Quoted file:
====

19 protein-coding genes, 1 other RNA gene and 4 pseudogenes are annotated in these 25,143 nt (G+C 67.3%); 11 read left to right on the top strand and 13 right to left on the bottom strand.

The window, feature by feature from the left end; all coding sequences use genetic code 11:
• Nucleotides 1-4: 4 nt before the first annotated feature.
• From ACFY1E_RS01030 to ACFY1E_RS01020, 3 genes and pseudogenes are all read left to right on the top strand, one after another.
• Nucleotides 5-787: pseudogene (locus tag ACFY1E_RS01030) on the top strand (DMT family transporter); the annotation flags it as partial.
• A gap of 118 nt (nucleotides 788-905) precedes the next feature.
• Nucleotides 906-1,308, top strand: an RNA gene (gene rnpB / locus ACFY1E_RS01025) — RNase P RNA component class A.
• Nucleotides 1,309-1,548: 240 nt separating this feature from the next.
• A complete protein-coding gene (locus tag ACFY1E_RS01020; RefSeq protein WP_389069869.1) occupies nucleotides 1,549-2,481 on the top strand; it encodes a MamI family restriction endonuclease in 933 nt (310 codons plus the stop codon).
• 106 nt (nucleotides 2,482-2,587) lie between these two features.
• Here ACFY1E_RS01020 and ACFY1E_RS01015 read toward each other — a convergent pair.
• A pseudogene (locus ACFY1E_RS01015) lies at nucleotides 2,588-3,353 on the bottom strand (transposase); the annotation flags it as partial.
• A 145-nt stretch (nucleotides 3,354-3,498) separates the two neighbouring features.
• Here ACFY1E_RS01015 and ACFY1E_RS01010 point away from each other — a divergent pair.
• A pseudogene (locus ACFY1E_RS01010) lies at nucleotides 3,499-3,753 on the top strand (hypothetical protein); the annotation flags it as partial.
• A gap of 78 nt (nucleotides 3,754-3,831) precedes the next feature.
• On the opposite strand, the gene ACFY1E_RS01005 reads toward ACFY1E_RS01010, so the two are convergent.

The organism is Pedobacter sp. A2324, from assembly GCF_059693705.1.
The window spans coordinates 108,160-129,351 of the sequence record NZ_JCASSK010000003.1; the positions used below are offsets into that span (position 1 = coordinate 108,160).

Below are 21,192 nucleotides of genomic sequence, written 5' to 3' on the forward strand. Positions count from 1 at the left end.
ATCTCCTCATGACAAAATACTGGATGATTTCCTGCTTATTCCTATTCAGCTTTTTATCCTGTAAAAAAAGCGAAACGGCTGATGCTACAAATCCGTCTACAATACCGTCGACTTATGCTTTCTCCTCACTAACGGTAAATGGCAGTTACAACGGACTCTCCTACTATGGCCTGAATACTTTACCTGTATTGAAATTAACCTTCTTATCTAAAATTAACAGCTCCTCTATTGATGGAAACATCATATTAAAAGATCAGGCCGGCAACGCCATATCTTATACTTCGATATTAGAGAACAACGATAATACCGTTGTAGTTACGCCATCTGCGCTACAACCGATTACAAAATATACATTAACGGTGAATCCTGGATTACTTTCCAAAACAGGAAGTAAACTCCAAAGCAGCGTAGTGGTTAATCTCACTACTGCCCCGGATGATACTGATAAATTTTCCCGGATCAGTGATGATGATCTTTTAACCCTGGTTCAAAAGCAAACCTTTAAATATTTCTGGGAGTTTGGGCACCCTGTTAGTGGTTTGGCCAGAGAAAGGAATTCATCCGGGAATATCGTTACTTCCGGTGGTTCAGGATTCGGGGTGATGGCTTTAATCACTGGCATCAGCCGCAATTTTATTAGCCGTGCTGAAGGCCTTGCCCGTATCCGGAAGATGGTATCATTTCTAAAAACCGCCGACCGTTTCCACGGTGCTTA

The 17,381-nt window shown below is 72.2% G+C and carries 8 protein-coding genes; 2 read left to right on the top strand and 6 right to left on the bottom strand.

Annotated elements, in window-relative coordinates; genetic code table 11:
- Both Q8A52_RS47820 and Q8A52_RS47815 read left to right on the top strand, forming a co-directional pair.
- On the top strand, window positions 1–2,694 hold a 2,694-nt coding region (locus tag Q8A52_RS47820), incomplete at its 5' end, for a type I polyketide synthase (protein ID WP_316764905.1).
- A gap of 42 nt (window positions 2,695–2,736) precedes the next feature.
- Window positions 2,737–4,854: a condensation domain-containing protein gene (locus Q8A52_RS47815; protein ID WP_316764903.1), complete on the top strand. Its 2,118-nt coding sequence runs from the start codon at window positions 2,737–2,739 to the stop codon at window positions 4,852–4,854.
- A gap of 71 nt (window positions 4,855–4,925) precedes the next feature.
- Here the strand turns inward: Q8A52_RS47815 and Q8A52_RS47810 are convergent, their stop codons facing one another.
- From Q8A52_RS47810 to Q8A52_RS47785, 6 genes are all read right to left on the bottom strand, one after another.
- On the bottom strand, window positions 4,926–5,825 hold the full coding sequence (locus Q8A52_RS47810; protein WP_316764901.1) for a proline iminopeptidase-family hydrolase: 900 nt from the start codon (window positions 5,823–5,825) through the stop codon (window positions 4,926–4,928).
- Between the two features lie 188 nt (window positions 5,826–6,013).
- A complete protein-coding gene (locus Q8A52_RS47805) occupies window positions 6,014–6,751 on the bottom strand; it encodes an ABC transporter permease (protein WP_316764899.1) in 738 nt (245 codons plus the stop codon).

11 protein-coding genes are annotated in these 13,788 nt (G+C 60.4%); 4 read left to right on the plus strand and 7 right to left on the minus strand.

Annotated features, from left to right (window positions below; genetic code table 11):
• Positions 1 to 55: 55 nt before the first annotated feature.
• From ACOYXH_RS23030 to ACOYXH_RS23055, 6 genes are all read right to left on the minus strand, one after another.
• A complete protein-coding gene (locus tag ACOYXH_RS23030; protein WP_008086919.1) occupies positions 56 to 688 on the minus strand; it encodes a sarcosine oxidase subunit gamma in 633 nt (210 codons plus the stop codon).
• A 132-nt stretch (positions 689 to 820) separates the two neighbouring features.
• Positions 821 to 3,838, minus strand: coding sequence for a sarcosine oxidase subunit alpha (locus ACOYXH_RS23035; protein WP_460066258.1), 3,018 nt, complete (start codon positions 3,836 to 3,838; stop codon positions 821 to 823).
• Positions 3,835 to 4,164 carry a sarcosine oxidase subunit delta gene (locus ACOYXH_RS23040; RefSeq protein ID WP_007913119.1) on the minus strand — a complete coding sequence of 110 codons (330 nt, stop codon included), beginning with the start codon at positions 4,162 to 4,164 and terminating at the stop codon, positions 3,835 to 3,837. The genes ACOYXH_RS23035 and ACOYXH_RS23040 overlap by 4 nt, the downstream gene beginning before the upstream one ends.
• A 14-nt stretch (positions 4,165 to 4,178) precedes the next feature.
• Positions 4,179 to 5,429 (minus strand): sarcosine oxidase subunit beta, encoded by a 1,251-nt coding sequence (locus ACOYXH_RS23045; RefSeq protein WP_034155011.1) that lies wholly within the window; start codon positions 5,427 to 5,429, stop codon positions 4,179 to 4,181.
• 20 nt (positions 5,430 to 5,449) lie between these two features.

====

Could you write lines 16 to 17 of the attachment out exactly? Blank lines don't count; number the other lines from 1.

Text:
• A gap of 78 nt (nucleotides 3,754-3,831) precedes the next feature.
• On the opposite strand, the gene ACFY1E_RS01005 reads toward ACFY1E_RS01010, so the two are convergent.